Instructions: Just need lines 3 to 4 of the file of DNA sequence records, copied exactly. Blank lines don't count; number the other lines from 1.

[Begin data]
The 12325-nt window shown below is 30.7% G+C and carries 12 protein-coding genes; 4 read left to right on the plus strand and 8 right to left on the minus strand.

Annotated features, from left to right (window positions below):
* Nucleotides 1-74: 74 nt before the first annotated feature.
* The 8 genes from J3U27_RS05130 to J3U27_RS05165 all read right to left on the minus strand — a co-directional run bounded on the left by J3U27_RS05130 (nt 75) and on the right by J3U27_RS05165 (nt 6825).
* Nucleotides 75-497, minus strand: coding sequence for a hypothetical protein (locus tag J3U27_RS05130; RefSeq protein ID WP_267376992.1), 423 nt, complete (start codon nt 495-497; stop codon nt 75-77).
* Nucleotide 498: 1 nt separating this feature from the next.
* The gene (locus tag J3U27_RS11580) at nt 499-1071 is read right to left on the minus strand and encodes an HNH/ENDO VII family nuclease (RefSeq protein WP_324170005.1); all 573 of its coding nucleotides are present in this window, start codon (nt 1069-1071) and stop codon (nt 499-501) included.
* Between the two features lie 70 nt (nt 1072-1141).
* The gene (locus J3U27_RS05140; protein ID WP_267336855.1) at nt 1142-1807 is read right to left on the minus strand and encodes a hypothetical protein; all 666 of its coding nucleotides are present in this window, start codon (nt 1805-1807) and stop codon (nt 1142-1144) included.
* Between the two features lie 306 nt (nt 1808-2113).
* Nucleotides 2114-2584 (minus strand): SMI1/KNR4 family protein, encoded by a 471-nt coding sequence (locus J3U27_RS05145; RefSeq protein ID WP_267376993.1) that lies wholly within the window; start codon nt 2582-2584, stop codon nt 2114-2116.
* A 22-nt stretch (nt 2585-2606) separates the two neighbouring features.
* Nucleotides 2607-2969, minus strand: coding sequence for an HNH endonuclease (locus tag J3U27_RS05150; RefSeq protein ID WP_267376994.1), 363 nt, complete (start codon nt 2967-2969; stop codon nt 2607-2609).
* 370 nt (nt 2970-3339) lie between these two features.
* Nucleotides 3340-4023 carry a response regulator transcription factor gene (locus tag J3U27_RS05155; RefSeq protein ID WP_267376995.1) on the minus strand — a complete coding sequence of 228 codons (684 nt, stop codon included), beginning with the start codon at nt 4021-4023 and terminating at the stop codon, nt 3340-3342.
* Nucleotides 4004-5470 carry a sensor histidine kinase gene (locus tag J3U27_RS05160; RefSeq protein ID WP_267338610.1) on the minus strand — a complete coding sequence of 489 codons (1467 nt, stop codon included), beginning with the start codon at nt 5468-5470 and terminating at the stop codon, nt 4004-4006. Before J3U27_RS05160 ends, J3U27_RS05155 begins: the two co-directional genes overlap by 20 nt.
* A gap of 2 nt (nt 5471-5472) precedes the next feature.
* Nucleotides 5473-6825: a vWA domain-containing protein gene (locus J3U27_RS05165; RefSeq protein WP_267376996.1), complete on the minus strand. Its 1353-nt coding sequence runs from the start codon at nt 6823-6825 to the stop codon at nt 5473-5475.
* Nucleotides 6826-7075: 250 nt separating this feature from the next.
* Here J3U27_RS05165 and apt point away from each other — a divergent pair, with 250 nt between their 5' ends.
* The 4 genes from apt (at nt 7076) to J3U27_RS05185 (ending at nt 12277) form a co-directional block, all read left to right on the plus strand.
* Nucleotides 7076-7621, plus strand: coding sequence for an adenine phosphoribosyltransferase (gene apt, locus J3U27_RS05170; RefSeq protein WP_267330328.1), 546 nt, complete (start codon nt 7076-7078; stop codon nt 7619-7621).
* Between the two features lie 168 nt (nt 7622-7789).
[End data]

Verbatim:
* Nucleotides 1-74: 74 nt before the first annotated feature.
* The 8 genes from J3U27_RS05130 to J3U27_RS05165 all read right to left on the minus strand — a co-directional run bounded on the left by J3U27_RS05130 (nt 75) and on the right by J3U27_RS05165 (nt 6825).